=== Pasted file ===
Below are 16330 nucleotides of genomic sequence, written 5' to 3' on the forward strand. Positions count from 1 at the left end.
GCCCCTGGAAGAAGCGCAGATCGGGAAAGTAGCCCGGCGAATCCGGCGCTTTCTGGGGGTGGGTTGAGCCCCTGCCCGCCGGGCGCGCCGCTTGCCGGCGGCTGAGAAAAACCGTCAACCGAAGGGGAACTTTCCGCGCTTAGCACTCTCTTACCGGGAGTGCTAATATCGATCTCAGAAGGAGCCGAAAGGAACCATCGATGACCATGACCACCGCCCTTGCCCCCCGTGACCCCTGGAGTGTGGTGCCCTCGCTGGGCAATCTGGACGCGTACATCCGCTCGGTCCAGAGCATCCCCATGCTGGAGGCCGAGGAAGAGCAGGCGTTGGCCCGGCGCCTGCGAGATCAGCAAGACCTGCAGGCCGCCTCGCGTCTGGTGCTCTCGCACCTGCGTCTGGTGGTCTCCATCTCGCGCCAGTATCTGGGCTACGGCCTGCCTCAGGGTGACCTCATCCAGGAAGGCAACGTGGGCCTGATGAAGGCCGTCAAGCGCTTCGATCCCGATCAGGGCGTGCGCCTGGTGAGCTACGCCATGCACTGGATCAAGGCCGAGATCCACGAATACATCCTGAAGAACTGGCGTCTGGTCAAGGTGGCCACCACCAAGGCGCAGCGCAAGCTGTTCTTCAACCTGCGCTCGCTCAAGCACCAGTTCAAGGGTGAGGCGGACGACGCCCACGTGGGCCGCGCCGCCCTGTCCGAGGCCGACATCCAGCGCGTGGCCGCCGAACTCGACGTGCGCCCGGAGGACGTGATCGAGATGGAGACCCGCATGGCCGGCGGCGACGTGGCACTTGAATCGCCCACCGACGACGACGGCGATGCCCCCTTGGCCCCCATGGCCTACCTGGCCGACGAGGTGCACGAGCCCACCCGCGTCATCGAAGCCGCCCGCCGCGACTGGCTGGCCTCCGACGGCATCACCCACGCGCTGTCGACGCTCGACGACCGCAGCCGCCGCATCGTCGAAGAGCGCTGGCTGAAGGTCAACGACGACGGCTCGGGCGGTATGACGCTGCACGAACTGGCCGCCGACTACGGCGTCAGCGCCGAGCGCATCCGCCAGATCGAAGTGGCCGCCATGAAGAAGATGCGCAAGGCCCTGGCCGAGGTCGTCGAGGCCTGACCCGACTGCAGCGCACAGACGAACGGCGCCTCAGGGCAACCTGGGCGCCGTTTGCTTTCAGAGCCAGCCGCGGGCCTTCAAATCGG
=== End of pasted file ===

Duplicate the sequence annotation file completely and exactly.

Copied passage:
Below are 16330 nucleotides of genomic sequence, written 5' to 3' on the forward strand. Positions count from 1 at the left end.
GCCCCTGGAAGAAGCGCAGATCGGGAAAGTAGCCCGGCGAATCCGGCGCTTTCTGGGGGTGGGTTGAGCCCCTGCCCGCCGGGCGCGCCGCTTGCCGGCGGCTGAGAAAAACCGTCAACCGAAGGGGAACTTTCCGCGCTTAGCACTCTCTTACCGGGAGTGCTAATATCGATCTCAGAAGGAGCCGAAAGGAACCATCGATGACCATGACCACCGCCCTTGCCCCCCGTGACCCCTGGAGTGTGGTGCCCTCGCTGGGCAATCTGGACGCGTACATCCGCTCGGTCCAGAGCATCCCCATGCTGGAGGCCGAGGAAGAGCAGGCGTTGGCCCGGCGCCTGCGAGATCAGCAAGACCTGCAGGCCGCCTCGCGTCTGGTGCTCTCGCACCTGCGTCTGGTGGTCTCCATCTCGCGCCAGTATCTGGGCTACGGCCTGCCTCAGGGTGACCTCATCCAGGAAGGCAACGTGGGCCTGATGAAGGCCGTCAAGCGCTTCGATCCCGATCAGGGCGTGCGCCTGGTGAGCTACGCCATGCACTGGATCAAGGCCGAGATCCACGAATACATCCTGAAGAACTGGCGTCTGGTCAAGGTGGCCACCACCAAGGCGCAGCGCAAGCTGTTCTTCAACCTGCGCTCGCTCAAGCACCAGTTCAAGGGTGAGGCGGACGACGCCCACGTGGGCCGCGCCGCCCTGTCCGAGGCCGACATCCAGCGCGTGGCCGCCGAACTCGACGTGCGCCCGGAGGACGTGATCGAGATGGAGACCCGCATGGCCGGCGGCGACGTGGCACTTGAATCGCCCACCGACGACGACGGCGATGCCCCCTTGGCCCCCATGGCCTACCTGGCCGACGAGGTGCACGAGCCCACCCGCGTCATCGAAGCCGCCCGCCGCGACTGGCTGGCCTCCGACGGCATCACCCACGCGCTGTCGACGCTCGACGACCGCAGCCGCCGCATCGTCGAAGAGCGCTGGCTGAAGGTCAACGACGACGGCTCGGGCGGTATGACGCTGCACGAACTGGCCGCCGACTACGGCGTCAGCGCCGAGCGCATCCGCCAGATCGAAGTGGCCGCCATGAAGAAGATGCGCAAGGCCCTGGCCGAGGTCGTCGAGGCCTGACCCGACTGCAGCGCACAGACGAACGGCGCCTCAGGGCAACCTGGGCGCCGTTTGCTTTCAGAGCCAGCCGCGGGCCTTCAAATCGG